Mesmo’s Reflections on the Sixties

Janis Joplin, folksinger. Austin, Texas, 1965, at The 11th Door on Red River Street. Photo by Bob Simmons / The Rag Blog.

Gerry Storm wrote the following reminiscence on Austin music in the sixties for the Texas Ghetto website in 2000. Austin was a center of the era’s dynamic counterculture and a point of origin for psychedelic rock.

Gerry writes “Mesmo’s Desert Diary” on a reliably irregular basis for The Rag Blog. “A septuagenarian desert rat” who now lives in Southwest New Mexico, Gerry Storm is a former student at the University of Texas in Austin who was a peace activist in the Vietnam era and a noted rock musician during the sixties and seventies. He has added a brief afterthought at the end of this article.

Thorne Dreyer / The Rag Blog / June 21, 2008

The Way We Were
Austin Music : 1965-1969

By Gerry Storm / The Rag Blog

There was no great migration to Austin in 1965. New arrivals were usually headed for the University of Texas, a place in the state bureaucracy, or they were new personnel assigned to Bergstrom Air Force Base. Austin had the reputation of being a beautiful, rather colonial place, with no industry and low pay. U.T. graduates used to lament this situation as they packed their bags and headed for promising, good paying jobs in Dallas and Houston.

Those of us with friends in River City liked to visit because it was always a place to have a good time. It was a city of state drones and school teachers, politicos and lawyers, academics and professional students. It was a place that rich kids preferred to congregate as they waited for their inheritances. It was said to be rather snobbish, a city of tea sippers. But on all social levels, it was a good place to party.

Being the State Capitol and home of the state’s largest and most prestigious university, there was an underground of irreverent scholars, artists, and politicos–some of them with national reputations–that you don’t find in any city. Although they were tolerated in Austin, they hardly dominated the scene. For the most ambitious, Austin was only a stepping stone to the West Coast or the Northeast. That was one of the appealing facets of the town that survives today: It is a good place for a smart kid with ambition and talent but no money to start a reputation.

Night life? No, there wasn’t much of that either. The Club Caravan in the Villa Capri Motel was the only place with a full-time band. The few rock clubs in town changed owners and formats regularly and enforced strict dress codes. There was a big country and western joint near Round Rock, Big G’s, but you wouldn’t have mistaken Austin for Nashville.

You couldn’t buy a drink of hard liquor legally unless you were a member of a private club but you could buy whiskey by the half-pint to gallon, bring it into any beer joint and drink it all.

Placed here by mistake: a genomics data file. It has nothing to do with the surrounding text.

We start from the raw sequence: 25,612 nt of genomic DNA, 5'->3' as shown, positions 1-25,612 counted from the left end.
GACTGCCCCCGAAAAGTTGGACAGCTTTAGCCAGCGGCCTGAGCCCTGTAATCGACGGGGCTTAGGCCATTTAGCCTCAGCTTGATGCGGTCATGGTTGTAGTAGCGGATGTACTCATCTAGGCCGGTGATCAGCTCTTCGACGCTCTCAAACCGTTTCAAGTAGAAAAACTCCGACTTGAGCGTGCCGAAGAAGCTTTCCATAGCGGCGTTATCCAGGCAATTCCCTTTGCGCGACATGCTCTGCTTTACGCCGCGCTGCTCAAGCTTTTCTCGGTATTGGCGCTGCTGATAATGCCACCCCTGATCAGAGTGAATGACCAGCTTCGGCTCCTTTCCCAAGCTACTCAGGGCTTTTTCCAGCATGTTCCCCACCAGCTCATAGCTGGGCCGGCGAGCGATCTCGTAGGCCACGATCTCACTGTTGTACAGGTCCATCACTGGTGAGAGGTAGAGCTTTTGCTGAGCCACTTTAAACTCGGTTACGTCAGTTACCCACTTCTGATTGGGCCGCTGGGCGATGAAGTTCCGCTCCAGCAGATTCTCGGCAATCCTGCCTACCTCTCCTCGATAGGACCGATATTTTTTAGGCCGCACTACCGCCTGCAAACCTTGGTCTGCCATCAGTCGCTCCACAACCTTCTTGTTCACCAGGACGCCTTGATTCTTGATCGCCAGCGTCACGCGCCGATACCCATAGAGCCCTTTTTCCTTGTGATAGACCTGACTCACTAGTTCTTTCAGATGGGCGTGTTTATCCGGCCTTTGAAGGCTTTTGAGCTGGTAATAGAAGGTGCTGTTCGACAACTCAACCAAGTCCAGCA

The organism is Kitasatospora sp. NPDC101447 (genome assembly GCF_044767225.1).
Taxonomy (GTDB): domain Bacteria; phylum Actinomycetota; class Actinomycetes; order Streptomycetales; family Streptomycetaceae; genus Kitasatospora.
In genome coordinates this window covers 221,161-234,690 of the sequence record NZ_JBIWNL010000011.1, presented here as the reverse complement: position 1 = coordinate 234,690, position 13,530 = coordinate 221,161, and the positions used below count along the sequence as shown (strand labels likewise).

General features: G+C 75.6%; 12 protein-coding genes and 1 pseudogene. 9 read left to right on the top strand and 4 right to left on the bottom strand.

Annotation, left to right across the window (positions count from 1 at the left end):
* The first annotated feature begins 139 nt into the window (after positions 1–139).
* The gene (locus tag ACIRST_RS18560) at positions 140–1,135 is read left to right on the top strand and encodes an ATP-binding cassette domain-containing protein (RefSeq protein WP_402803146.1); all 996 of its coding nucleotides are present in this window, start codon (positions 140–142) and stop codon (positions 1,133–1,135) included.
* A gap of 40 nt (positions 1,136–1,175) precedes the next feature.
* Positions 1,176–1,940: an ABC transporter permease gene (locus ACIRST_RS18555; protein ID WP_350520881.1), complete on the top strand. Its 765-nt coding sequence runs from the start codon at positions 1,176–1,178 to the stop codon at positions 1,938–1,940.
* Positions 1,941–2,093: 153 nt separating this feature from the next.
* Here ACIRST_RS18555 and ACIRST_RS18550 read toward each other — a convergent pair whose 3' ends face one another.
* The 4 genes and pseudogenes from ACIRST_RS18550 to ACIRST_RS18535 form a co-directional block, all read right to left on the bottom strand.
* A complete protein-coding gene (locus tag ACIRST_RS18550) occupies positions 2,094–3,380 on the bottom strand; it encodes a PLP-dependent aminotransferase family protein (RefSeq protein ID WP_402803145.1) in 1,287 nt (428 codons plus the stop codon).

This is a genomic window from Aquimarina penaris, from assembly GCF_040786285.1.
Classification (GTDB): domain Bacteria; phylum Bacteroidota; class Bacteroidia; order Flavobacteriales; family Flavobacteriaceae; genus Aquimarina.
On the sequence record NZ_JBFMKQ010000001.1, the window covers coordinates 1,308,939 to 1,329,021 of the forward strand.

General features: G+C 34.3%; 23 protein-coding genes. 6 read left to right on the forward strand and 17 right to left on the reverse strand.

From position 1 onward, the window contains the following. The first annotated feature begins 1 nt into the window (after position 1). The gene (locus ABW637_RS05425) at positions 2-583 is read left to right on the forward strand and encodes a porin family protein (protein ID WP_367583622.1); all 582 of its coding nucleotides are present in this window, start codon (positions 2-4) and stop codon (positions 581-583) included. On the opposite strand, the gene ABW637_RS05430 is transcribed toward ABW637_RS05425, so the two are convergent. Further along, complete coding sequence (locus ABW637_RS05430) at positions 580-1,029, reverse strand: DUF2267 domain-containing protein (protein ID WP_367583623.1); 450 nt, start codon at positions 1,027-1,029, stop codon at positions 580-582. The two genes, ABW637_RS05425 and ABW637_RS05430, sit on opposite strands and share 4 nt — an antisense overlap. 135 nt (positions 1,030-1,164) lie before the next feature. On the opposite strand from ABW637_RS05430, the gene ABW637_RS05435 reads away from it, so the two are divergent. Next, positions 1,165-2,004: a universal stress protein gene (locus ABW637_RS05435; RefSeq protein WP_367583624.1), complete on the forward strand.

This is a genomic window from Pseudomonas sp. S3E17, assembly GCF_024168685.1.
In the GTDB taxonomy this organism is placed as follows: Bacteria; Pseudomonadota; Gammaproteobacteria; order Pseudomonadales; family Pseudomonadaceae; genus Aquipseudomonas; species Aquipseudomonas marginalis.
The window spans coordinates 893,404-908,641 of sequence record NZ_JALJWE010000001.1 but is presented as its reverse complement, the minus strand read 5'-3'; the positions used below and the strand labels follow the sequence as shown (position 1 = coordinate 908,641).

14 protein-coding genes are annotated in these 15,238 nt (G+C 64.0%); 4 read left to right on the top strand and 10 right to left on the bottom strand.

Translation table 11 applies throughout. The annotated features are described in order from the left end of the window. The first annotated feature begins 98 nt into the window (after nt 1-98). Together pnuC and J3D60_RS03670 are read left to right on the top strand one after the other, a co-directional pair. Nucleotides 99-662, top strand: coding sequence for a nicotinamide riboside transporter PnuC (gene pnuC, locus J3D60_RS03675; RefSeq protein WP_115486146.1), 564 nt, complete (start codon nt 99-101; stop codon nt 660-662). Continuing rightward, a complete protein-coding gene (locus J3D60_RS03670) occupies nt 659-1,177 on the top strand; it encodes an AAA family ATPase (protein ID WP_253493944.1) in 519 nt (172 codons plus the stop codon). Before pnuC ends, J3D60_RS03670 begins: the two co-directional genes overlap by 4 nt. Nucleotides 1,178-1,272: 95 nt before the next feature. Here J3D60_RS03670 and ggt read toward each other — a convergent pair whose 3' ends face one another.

The veterans of World War II and the Korean Conflict who had flocked to U.T. to cash in on the GI Bill, were gone by the early ’60’s. Their departure had left a definite social vacuum on the night life. The barracks erected for them and other students who couldn’t afford a dorm had been razed, and that area of the south campus had been landscaped to feature the oil rig, Santa Rita Number 1.

The University and public places in Austin had been integrated quickly after Lyndon Johnson a few years earlier decided to run for President, without much fanfare or tumult, prompting black residents to ask, “If it was so easy why didn’t they do it a long time ago?” But it was still a southern town. The only place with any sizeable mixing of the races was Charlie’s Showcase, an East Austin rhythm and blues joint that served as a gathering place for the adventurous.

This was an era when the big happenings were private parties. The times seemed to dictate this social preference, and (as any college-age Texas kid, legislative aide or local dandy could tell you) there were plenty of these. Until a new resident found his or her social group, however, Austin could be a dead town.

Lyndon B. Johnson, longtime resident of the little city and owner of the broadcasting monopoly which controlled the town’s major radio and only TV stations, was now President of the United States; his long time crony, John Connally, was Governor of the State of Texas; Frank Erwin, a member of the Johnson team, was running the University of Texas through the Board of Regents. The Johnson machine was housed in Austin and its power players exerted tremendous influence over not only the city and the state, but the world.

Mother U.T. ruled the cultural life by booking virtually all the name, live, entertainment through the Cultural Entertainment Committee. She was showing off her new art building by lining up one impressive exhibit after another. Gregory Gymnasium served double duty as the Longhorn basketball arena and the campus concert hall. The all-white Longhorn football teams were on a long roll under Coach Darrell Royal, necessitating major expansion of the football stadium. In fact “expansion” was a key a word on campus as the inevitable invasion of the Baby Boomer generation which would eventually double the enrollment was in its early stages. There were no women’s sports teams at the university and coeds could not wear slacks or shorts or jeans to class but they could and did wear mini-skirts, much to the delight of girl watchers.